Elizabeth Keir

In her last hours I would tell her the time had come for her spirit to be truly free and fly away. There was not much that made her smile at that time, but this did. I think she is not resting, but flying about. I love you Judy. It was a great 30 years. I will never forget you, but could I?

Great picture. Can I get a copy?

What a relief to have this space to read and write about Judy. I’d really like to call her up, but I have yet to arrange that. Thank you. Maybe I can sleep now?

Max, I think Judy would have loved the look of this site. And it is a blessing to have it. Thank you.

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4 Comments (+add yours?)

  1. maxairborne
    Sep 12, 2010 @ 09:39:48

    Elizabeth, that picture came from googling Judy. I don’t have a print-worthy one. But you can download that one by right-clicking on it, and then “save image as…”

    Reply

  2. maxairborne
    Sep 12, 2010 @ 09:59:11

    Yes, flying about!

    Reply

  3. G.L. Morrison
    Sep 12, 2010 @ 11:09:37

    I love hearing that she was smiling at the thought of flying and that she had the support of people who knew and loved her in her final moments before take-off. (But how could she not? Judy was superb at bringing people together. Judy was simply superb. I love you, Judy.

    –G.L.

    excerpts from Night Flight (poem by Judy Freespirit)

    On the night of our parting we lie
    fat dyke birds …
    your fingers press shafts of fire
    into my soft and hungry flesh. I suck
    your touches deep into my every crevice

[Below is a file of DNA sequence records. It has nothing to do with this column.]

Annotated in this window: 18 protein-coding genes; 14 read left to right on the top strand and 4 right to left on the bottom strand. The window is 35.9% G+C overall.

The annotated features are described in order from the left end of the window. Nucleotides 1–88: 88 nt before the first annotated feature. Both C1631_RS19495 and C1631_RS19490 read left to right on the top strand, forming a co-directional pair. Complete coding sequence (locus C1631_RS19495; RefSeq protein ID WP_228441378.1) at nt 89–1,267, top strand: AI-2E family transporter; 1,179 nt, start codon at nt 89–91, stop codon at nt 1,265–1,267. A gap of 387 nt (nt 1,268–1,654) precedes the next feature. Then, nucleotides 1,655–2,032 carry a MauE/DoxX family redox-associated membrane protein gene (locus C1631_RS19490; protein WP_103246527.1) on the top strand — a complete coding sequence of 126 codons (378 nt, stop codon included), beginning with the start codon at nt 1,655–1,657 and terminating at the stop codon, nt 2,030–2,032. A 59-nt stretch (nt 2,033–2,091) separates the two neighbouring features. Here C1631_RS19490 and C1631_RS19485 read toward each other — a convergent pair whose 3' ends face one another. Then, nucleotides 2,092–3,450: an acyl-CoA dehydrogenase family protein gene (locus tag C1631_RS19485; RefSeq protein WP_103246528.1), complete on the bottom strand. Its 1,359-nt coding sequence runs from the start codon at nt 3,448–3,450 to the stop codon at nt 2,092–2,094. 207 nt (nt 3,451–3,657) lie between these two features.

as we fly, my love,
    we fly.

    Reply

  4. Judith Masur
    Sep 14, 2010 @ 21:28:48

    I first saw Judy in that Fat Chance performance at Skylight studio in 1979. I was there in clown, as Prosciutto, selling Mom’s cheesecake with my then lover Sara (as Mabel) and hawking the very first edition (of 4) of Big Woman Notecards. I was blown away by the performances – both the physicality of the trapezes and, yes, handstand/backflips, and the depth of the personal stories that tied them all together. I immediately wanted to be part of telling the story of growing up and living fat in our American fat-hating society. In those days I had been working with Mothertongue doing readers theater and I approached Judy after the show and told her I thought I could help in creating a readers theater around fat oppression/fat liberation. What followed was Fat Lip Readers Theater, ten first-born fat women, nine lesbians and one confirmed bisexual.
    We wrote every week for a year and then launched ourselves, some kicking and screaming, into performance. How great it was to send out that message from the stage. Judy was the foremother and we were the messengers.
    She was exasperating and inspiring, a fierce advocate and critic all at once. Many’s the time we quarreled and came again to an understanding based on principles and a common desire to fight for a just outcome and to care for each other.
    I used her as the body model for my FAT POWER t-shirt and so she remained with me even years after I left the Bay Area for the southwest with my partner Jess, who died in 1998. Big Woman Notecards grew to 26 cards, Fat Liberation touched millions of lives, and Prosciutto still wears that t-shirt, 13 SF and 12 Santa Fe Pride parades later. I honor Judy for what she gave us all.

    Reply

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